Moses Brown was one of the leading abolitionists of colonial America, and in establishing the school that now bears his name, he insisted that it be open to students of all affiliations.
Moses Brown teaches children to celebrate the differences between people. This stems from the Quaker belief that every person has a divine Inner Light, and thus is equally deserving of love and respect.
In the winter, children undertake an interdisciplinary study of light in both the literal and figurative senses. In science, they investigate what light is, its properties, and how it interacts with different materials. In social studies, they learn about the many ways cultures use light to celebrate life in the darkest months of the year.
A Special Olympian brings his medal to class to talk with the children about high-level competition, and what his life is like as a person with Down’s Syndrome. In music class, children learn about the history and cultural significance of the African-American spiritual tradition. A unit on Japan invites children to study, think, and experience a very different culture. And in the spring they study families with a screening of the documentary That’s a Family!, which provides a robust investigation of the different family structures that make up our society.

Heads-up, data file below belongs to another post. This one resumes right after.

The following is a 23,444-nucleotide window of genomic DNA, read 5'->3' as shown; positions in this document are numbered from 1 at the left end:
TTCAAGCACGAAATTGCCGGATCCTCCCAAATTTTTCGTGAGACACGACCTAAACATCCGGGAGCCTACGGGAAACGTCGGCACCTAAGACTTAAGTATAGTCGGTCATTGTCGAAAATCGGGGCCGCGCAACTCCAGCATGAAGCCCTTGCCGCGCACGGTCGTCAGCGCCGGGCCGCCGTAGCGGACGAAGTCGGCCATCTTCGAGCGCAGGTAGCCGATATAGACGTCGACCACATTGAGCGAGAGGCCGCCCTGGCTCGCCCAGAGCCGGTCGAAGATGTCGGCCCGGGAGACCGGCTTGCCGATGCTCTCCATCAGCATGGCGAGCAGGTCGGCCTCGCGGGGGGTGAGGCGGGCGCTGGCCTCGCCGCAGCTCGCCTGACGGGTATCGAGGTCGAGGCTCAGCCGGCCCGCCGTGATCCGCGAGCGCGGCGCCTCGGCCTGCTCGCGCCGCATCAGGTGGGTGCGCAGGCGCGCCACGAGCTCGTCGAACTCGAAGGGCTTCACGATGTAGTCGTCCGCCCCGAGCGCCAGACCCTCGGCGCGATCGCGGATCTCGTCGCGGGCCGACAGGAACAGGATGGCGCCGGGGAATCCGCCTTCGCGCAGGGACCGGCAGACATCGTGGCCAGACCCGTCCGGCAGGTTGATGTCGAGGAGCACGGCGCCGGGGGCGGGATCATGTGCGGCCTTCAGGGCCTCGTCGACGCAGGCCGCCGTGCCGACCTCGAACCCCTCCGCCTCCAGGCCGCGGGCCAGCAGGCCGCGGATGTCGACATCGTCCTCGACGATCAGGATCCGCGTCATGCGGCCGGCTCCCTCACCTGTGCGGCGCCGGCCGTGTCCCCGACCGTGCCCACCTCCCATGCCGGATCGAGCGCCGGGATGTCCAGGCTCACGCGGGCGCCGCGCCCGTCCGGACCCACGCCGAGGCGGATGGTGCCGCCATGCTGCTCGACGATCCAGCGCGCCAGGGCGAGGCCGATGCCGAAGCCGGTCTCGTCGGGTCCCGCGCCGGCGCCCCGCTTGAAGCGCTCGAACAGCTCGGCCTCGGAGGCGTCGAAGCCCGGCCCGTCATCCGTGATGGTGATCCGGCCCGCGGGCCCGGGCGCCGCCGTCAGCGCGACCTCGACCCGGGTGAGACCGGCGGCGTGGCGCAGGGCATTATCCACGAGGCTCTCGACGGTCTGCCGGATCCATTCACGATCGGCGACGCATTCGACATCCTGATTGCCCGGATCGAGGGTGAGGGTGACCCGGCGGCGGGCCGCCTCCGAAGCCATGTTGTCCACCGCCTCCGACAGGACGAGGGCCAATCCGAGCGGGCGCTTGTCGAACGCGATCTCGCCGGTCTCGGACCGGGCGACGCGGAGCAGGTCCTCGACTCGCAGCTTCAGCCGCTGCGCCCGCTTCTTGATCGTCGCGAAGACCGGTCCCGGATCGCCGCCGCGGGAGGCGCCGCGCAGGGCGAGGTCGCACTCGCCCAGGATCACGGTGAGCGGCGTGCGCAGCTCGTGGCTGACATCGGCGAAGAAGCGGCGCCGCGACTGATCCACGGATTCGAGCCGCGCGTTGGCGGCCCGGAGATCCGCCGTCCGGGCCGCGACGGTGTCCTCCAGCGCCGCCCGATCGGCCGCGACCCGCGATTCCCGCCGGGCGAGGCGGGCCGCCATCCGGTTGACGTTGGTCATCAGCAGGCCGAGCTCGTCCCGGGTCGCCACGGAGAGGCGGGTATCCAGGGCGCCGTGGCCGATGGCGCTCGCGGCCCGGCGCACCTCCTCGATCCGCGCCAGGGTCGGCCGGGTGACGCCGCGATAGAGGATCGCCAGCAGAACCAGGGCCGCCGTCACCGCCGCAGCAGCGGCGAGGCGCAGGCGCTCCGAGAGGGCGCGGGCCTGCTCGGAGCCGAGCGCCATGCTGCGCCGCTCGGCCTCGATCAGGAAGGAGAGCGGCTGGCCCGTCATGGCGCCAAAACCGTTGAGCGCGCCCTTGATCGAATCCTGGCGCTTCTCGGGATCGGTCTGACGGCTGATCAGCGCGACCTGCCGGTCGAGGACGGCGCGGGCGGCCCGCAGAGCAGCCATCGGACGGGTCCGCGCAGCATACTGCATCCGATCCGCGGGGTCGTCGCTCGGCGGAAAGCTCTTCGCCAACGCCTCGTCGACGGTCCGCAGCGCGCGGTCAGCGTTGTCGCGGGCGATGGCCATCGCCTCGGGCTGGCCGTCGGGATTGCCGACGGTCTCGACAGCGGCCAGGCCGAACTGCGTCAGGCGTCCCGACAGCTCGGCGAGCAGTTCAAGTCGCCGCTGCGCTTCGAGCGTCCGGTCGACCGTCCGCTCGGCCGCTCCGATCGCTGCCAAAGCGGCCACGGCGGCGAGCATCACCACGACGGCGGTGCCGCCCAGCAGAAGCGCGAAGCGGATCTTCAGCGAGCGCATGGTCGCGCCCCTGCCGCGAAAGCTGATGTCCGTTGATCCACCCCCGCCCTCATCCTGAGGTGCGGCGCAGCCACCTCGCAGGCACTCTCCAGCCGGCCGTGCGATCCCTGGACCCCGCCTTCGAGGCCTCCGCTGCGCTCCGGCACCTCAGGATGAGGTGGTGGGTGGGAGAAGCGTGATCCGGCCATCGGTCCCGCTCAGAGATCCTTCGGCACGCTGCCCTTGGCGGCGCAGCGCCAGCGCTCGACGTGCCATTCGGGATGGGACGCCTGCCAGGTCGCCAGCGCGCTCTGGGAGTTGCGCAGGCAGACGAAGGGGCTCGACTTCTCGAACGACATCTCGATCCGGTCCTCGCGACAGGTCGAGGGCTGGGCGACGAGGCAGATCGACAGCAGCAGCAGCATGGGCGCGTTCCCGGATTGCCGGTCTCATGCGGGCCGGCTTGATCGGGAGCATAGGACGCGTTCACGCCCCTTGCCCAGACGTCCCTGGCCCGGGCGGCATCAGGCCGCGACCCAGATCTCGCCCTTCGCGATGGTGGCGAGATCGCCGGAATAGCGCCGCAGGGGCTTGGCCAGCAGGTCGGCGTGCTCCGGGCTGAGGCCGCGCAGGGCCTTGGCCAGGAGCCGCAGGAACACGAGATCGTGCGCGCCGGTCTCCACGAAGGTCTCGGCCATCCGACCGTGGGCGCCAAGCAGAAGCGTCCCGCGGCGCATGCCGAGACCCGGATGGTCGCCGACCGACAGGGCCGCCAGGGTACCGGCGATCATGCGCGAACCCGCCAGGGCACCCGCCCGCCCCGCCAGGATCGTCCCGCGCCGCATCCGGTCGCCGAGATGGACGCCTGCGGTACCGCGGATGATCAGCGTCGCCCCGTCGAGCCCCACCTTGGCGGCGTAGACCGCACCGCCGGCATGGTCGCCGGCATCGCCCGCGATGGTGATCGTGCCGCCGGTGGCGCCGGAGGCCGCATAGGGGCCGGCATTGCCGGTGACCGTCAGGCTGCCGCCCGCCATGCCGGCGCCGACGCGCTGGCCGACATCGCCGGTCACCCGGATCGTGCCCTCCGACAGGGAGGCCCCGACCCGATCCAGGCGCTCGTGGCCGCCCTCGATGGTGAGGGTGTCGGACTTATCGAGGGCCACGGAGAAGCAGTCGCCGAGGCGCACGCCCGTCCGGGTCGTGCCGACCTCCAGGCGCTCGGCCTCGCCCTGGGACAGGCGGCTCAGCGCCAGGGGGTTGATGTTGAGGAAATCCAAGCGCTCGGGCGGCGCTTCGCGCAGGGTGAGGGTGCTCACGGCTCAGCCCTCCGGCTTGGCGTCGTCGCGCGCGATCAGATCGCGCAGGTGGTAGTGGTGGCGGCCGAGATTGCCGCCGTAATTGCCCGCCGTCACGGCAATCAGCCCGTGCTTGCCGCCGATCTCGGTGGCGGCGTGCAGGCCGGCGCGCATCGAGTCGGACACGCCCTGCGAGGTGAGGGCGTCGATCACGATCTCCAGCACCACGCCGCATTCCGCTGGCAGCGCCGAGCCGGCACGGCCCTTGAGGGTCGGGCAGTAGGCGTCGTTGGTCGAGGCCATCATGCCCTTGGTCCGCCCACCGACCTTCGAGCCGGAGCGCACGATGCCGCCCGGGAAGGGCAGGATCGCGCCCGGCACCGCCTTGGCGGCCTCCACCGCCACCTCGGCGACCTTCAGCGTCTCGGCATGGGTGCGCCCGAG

These lessons are woven throughout the year, building the values and skills that students will need to succeed in an increasingly global and interconnected world, and creating an educational environment that is just and affirming for every child.